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Pulmonary Haemodynamics in Sickle Cell Disease Are Driven Predominantly by a High-Output State Rather Than Elevated Pulmonary Vascular Resistance: A Prospective 3-Dimensional Echocardiography/Doppler Study

  • Sitali Mushemi-Blake,

    Affiliations King’s College London British Heart Foundation Centre, Cardiovascular Division, London, United Kingdom, Department of Cardiology, King’s College Hospital, Denmark Hill, London, United Kingdom

  • Narbeh Melikian,

    Affiliations King’s College London British Heart Foundation Centre, Cardiovascular Division, London, United Kingdom, Department of Cardiology, King’s College Hospital, Denmark Hill, London, United Kingdom

  • Emma Drasar,

    Affiliation Department of Haematological Medicine, King’s College Hospital, Denmark Hill, London, United Kingdom

  • Amit Bhan,

    Affiliation Department of Cardiology, King’s College Hospital, Denmark Hill, London, United Kingdom

  • Alan Lunt,

    Affiliation Department of Paediatrics, King’s College Hospital, Denmark Hill, London, United Kingdom

  • Sujal R. Desai,

    Affiliation Department of Radiology, King’s College Hospital, Denmark Hill, London, United Kingdom

  • Anne Greenough,

    Affiliation Department of Paediatrics, King’s College Hospital, Denmark Hill, London, United Kingdom

  • Mark J. Monaghan,

    Affiliations King’s College London British Heart Foundation Centre, Cardiovascular Division, London, United Kingdom, Department of Cardiology, King’s College Hospital, Denmark Hill, London, United Kingdom

  • Swee Lay Thein,

    Affiliations Department of Haematological Medicine, King’s College Hospital, Denmark Hill, London, United Kingdom, NIH / National Institute of Heart, Lung and Blood Diseases, Sickle Cell Branch, Bethesda, Maryland, United States of America

  • Ajay M. Shah

    Affiliations King’s College London British Heart Foundation Centre, Cardiovascular Division, London, United Kingdom, Department of Cardiology, King’s College Hospital, Denmark Hill, London, United Kingdom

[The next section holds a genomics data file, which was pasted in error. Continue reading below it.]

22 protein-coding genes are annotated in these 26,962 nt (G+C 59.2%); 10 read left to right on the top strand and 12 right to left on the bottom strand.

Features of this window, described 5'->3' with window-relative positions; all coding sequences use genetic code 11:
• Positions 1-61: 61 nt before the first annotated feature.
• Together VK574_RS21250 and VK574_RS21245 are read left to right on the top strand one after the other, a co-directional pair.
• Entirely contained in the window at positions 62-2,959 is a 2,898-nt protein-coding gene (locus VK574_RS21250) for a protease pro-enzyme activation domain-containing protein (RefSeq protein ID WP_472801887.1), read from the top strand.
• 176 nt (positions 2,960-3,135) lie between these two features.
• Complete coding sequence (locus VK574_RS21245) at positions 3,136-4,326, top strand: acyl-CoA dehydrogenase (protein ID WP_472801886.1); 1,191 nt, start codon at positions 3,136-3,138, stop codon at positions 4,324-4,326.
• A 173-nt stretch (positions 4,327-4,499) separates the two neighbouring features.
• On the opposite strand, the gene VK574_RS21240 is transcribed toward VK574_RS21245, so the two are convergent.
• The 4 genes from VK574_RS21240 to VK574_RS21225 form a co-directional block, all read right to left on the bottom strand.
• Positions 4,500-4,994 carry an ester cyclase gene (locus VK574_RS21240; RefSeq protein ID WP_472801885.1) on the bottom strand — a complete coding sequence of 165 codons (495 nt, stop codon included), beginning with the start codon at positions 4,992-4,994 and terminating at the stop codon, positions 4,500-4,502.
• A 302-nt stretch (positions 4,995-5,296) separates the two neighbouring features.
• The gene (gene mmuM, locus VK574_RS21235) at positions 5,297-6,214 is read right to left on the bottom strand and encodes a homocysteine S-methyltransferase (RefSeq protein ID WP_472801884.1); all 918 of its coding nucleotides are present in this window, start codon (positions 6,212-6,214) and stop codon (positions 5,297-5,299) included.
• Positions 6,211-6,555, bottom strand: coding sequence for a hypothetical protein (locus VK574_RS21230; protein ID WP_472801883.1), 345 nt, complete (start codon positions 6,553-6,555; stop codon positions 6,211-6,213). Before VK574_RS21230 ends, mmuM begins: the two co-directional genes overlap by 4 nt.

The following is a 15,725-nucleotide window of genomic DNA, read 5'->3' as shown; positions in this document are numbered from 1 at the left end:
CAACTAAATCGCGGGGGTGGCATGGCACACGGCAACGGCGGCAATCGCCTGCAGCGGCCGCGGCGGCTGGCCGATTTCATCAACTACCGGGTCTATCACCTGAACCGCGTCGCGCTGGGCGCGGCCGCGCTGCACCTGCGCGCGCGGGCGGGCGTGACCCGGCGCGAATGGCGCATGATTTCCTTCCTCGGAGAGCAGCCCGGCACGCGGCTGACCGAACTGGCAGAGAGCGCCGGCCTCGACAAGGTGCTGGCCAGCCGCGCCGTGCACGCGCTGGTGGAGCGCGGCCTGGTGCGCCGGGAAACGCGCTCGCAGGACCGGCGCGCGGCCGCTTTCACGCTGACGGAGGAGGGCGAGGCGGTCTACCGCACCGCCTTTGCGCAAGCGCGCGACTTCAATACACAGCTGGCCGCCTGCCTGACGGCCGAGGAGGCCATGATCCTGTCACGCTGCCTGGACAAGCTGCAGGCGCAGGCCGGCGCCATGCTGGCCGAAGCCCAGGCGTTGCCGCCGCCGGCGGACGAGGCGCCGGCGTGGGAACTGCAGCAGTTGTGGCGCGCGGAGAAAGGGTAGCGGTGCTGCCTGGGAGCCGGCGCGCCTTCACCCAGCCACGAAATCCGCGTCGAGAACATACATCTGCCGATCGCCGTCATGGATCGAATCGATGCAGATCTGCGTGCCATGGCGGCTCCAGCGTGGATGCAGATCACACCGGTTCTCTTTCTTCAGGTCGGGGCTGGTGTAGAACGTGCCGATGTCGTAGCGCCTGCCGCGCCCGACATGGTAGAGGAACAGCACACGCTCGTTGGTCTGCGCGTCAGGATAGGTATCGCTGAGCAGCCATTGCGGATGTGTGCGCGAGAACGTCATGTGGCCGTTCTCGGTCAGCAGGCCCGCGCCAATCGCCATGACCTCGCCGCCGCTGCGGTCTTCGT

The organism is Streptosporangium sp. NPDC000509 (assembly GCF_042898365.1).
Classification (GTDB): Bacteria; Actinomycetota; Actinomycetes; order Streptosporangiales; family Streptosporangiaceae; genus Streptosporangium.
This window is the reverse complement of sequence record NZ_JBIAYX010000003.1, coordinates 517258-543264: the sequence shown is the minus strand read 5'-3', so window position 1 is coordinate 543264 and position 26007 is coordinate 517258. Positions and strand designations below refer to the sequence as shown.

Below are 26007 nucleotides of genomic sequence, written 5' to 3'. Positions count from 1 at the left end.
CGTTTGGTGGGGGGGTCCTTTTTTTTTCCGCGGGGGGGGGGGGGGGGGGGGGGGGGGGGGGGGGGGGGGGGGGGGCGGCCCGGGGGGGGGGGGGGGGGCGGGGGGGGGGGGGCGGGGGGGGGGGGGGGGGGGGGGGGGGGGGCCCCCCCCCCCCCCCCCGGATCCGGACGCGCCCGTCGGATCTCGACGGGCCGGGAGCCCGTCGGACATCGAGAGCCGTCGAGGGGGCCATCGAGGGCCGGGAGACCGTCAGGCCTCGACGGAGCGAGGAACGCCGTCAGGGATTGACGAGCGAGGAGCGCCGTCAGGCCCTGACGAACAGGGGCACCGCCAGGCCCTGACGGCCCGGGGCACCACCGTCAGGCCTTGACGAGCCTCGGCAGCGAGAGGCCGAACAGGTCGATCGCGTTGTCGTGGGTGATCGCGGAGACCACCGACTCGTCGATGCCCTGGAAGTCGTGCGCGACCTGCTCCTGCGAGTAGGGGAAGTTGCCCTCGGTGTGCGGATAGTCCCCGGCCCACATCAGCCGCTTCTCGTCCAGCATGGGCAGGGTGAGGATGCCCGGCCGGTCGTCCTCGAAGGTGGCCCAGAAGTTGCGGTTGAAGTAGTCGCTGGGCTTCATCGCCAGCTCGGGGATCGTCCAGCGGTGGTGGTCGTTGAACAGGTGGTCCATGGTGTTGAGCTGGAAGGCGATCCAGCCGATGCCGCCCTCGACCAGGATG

Pulmonary Haemodynamics in Sickle Cell Disease Are Driven Predominantly by a High-Output State Rather Than Elevated Pulmonary Vascular Resistance: A Prospective 3-Dimensional Echocardiography/Doppler Study

  • Sitali Mushemi-Blake, 
  • Narbeh Melikian, 
  • Emma Drasar, 
  • Amit Bhan, 
  • Alan Lunt, 
  • Sujal R. Desai, 
  • Anne Greenough, 
  • Mark J. Monaghan, 
  • Swee Lay Thein, 
  • Ajay M. Shah



Patients with sickle cell disease have significant morbidity and mortality. Pulmonary hypertension is suggested to be an important contributor but its nature and severity in these patients and how best to non-invasively assess it are controversial. We hypothesised that a high-output state rather than primary pulmonary vascular pathology may be the major abnormality in sickle cell disease. This study aimed to evaluate the characteristics and severity of pulmonary hypertension in patients with sickle cell disease using detailed echocardiography.

Methods and Results

We undertook a prospective study in 122 consecutive stable outpatients with sickle cell disease and 30 age, gender and ethnicity-matched healthy controls. Echocardiographic evaluation included 3D ventricular volumes, sphericity, tissue Doppler, and non-invasive estimation of pulmonary vascular resistance. 36% of patients had a tricuspid regurgitant velocity ≥2.5 m.s-1 but only 2% had elevated pulmonary vascular resistance and the prevalence of right ventricular dysfunction was very low. Patients with raised tricuspid regurgitant velocity had significantly elevated biventricular volumes and globular left ventricular remodelling, related primarily to anaemia. In a subgroup of patients who underwent cardiac catheterization, invasive pulmonary haemodynamics confirmed the echocardiographic findings.


Elevated cardiac output and left ventricular volume overload secondary to chronic anaemia may be the dominant factor responsible for abnormal cardiopulmonary haemodynamics in patients with sickle cell disease. 3D echocardiography with non-invasive estimation of pulmonary vascular resistance represents a valuable approach for initial evaluation of cardiopulmonary haemodynamics in sickle cell disease.


Sickle cell disease (SCD), prevalent in peoples of African descent, results from the presence of haemoglobin S (HbS) due to a genetic mutation in the β-globin chain of haemoglobin. The abnormal HbS polymerizes under low oxygen conditions leading to the formation of irreversibly sickled red blood cells that cause repeated episodes of vaso-occlusion and chronic anaemia, with multi-organ complications that impose substantial morbidity and reduce life expectancy [1]. With improved general medical care and reduction in infective complications, SCD has evolved into a chronic condition in which current treatment options are largely limited to blood transfusion and hydroxyurea [2].